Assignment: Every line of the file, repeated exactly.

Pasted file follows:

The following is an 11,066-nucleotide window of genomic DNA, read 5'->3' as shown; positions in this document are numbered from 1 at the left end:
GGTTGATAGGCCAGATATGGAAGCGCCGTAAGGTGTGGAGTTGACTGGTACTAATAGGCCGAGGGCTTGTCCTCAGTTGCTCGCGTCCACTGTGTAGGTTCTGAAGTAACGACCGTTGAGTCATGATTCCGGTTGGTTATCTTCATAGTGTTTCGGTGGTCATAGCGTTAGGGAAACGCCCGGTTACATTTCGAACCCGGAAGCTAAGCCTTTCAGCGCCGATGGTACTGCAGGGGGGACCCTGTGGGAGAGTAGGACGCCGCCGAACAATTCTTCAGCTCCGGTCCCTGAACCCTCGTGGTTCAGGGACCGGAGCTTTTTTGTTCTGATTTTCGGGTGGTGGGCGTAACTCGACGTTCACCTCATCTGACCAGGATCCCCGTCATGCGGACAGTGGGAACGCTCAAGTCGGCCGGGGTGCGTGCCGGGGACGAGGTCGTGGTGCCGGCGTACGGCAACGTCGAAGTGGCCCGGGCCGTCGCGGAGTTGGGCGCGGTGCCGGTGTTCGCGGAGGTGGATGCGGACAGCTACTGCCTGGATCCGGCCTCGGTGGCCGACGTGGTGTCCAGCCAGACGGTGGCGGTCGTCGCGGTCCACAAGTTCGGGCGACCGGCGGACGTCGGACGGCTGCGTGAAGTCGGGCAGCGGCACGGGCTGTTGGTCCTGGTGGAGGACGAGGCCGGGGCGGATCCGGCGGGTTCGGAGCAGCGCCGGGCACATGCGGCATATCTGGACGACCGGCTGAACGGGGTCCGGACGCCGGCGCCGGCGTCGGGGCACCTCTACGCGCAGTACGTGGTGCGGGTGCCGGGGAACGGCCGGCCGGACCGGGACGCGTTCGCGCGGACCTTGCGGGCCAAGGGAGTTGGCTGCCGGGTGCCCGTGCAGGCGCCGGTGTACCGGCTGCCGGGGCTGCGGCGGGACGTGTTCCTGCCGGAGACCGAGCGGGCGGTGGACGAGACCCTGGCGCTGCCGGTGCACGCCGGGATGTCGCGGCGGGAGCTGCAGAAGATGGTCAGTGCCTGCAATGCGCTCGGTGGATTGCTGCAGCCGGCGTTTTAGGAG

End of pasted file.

The following is an 11,066-nucleotide window of genomic DNA, read 5'->3' as shown; positions in this document are numbered from 1 at the left end:
GGTTGATAGGCCAGATATGGAAGCGCCGTAAGGTGTGGAGTTGACTGGTACTAATAGGCCGAGGGCTTGTCCTCAGTTGCTCGCGTCCACTGTGTAGGTTCTGAAGTAACGACCGTTGAGTCATGATTCCGGTTGGTTATCTTCATAGTGTTTCGGTGGTCATAGCGTTAGGGAAACGCCCGGTTACATTTCGAACCCGGAAGCTAAGCCTTTCAGCGCCGATGGTACTGCAGGGGGGACCCTGTGGGAGAGTAGGACGCCGCCGAACAATTCTTCAGCTCCGGTCCCTGAACCCTCGTGGTTCAGGGACCGGAGCTTTTTTGTTCTGATTTTCGGGTGGTGGGCGTAACTCGACGTTCACCTCATCTGACCAGGATCCCCGTCATGCGGACAGTGGGAACGCTCAAGTCGGCCGGGGTGCGTGCCGGGGACGAGGTCGTGGTGCCGGCGTACGGCAACGTCGAAGTGGCCCGGGCCGTCGCGGAGTTGGGCGCGGTGCCGGTGTTCGCGGAGGTGGATGCGGACAGCTACTGCCTGGATCCGGCCTCGGTGGCCGACGTGGTGTCCAGCCAGACGGTGGCGGTCGTCGCGGTCCACAAGTTCGGGCGACCGGCGGACGTCGGACGGCTGCGTGAAGTCGGGCAGCGGCACGGGCTGTTGGTCCTGGTGGAGGACGAGGCCGGGGCGGATCCGGCGGGTTCGGAGCAGCGCCGGGCACATGCGGCATATCTGGACGACCGGCTGAACGGGGTCCGGACGCCGGCGCCGGCGTCGGGGCACCTCTACGCGCAGTACGTGGTGCGGGTGCCGGGGAACGGCCGGCCGGACCGGGACGCGTTCGCGCGGACCTTGCGGGCCAAGGGAGTTGGCTGCCGGGTGCCCGTGCAGGCGCCGGTGTACCGGCTGCCGGGGCTGCGGCGGGACGTGTTCCTGCCGGAGACCGAGCGGGCGGTGGACGAGACCCTGGCGCTGCCGGTGCACGCCGGGATGTCGCGGCGGGAGCTGCAGAAGATGGTCAGTGCCTGCAATGCGCTCGGTGGATTGCTGCAGCCGGCGTTTTAGGAG